The optical signal from the light-emitting section 7 resembles that obtained by reflecting light from the bar code when the bar code is scanned with a light beam from the bar code reader 2, as will be understood from the following description.

FIG. 3 shows an example of the bar code symbol in accordance with the JAN (Japan Article Number) standard. When the bar code 10 is scanned in the direction of the arrow by means of a bar code reader 2, the photoelectric conversion section in the bar code reader produces a pulse-width modulated electric signal a portion of which is shown in FIG. 4. The photoelectric conversion section includes a binary circuit so that the signal shown in FIG. 4 is converted to a binary-coded digital signal. The data gathering device incorporates a microprocessor which carries out predetermined operations on the digital signal, thereby decoding the information represented by the bar code.

FIG. 2 is a schematic block diagram of the control section 6 and a portable data gathering device. The control section includes a memory 61 in which administrative data concerning the vending machine are stored, a microprocessor 62 adapted to read the stored data and carry out predetermined operations on the data, and a driving section 63 for switching the light-emitting section 7 on and off in accordance with the pulse-width modulated electrical signal from the microprocessor 62. The microprocessor 62 is adapted to produce, in accordance with the data derived from the memory 61, an electrical signal which resembles the electrical signal obtained through a photoelectric conversion of the scanning light reflected from the bar code. The light emitted from the light-emitting section 7 is focused by the spherical lens 21 onto the photoelctric conversion element 22 so as to be converted into electric signals by the latter. The electric signals thus obtained are amplified by amplifier 23 and converted into binary digital signals by means of the binary circuit. The binary signal is read by microprocessor 11 and stored in memory 12. The data accumulated in memory 12 are read and delivered to an external device as required.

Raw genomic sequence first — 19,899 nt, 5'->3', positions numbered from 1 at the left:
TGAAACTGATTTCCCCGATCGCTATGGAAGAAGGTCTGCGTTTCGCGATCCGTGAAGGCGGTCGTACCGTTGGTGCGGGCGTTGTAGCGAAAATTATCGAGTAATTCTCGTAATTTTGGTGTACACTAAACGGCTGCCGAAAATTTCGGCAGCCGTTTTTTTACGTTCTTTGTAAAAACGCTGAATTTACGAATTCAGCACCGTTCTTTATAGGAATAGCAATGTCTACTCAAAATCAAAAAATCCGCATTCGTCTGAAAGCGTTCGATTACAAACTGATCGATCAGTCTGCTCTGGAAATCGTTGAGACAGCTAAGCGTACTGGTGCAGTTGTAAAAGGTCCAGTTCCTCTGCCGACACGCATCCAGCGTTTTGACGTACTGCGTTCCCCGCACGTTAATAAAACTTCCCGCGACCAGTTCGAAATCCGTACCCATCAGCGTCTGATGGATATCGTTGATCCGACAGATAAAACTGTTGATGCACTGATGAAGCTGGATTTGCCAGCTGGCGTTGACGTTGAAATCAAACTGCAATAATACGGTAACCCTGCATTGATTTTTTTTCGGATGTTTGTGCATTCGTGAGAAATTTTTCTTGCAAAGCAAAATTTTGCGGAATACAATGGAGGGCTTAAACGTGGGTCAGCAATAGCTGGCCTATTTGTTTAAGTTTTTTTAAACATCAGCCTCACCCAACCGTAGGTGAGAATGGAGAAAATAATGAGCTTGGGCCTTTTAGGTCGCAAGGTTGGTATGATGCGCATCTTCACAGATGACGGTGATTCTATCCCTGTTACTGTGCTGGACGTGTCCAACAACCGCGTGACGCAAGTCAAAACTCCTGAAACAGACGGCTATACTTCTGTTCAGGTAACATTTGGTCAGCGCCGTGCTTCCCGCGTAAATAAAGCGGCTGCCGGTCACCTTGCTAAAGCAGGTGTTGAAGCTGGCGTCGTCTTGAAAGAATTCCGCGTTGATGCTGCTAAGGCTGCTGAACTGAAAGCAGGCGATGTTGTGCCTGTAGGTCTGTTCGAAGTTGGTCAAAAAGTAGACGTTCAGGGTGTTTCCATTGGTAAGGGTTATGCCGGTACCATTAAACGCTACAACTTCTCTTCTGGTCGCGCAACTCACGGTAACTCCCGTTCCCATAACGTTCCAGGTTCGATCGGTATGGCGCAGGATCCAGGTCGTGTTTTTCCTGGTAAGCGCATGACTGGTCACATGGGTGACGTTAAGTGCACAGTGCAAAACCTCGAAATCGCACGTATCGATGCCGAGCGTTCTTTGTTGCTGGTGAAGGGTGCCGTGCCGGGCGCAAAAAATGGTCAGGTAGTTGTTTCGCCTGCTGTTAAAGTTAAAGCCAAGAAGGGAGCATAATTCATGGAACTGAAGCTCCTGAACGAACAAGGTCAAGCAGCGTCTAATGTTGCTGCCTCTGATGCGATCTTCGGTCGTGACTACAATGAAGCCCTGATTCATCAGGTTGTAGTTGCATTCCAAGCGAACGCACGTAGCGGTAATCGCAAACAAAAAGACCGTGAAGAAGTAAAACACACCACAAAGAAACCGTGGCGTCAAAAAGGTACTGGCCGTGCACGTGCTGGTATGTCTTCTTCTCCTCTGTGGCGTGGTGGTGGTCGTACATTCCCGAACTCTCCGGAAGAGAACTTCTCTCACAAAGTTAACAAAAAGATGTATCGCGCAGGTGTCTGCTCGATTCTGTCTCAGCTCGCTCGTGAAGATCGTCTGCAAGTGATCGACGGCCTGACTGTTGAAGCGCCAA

Bar code symbol standards regulate the number and arrangement of white and black bars, so that the microprocessor 62 can read one item of information from the memory 61, and form the signal to be transmitted to the driving section 63 in such a manner that the one item of information corresponds to one bar code symbol.

International bar code symbol standards such as UPC in the U.S.A., EAN in Europe, and JAN in Japan, are in common use, as well as several other standards such as NW-7, Code 39 and so forth. Ordinary portable data gathering devices have bar code reading functions corresponding to respective standards. The control section 6, therefore, has the ability to actuate the light-emitting section 7 according to a selected code standard. This in turn permits a standardization of the interface specification for gathering data from vending machines.

Although the described embodiment incorporates a pen-type bar code reader, the invention is applicable to any type of portable data gathering device equipped with a bar code reader. It is to be understood also that the data gathering object is not limited to vending machines.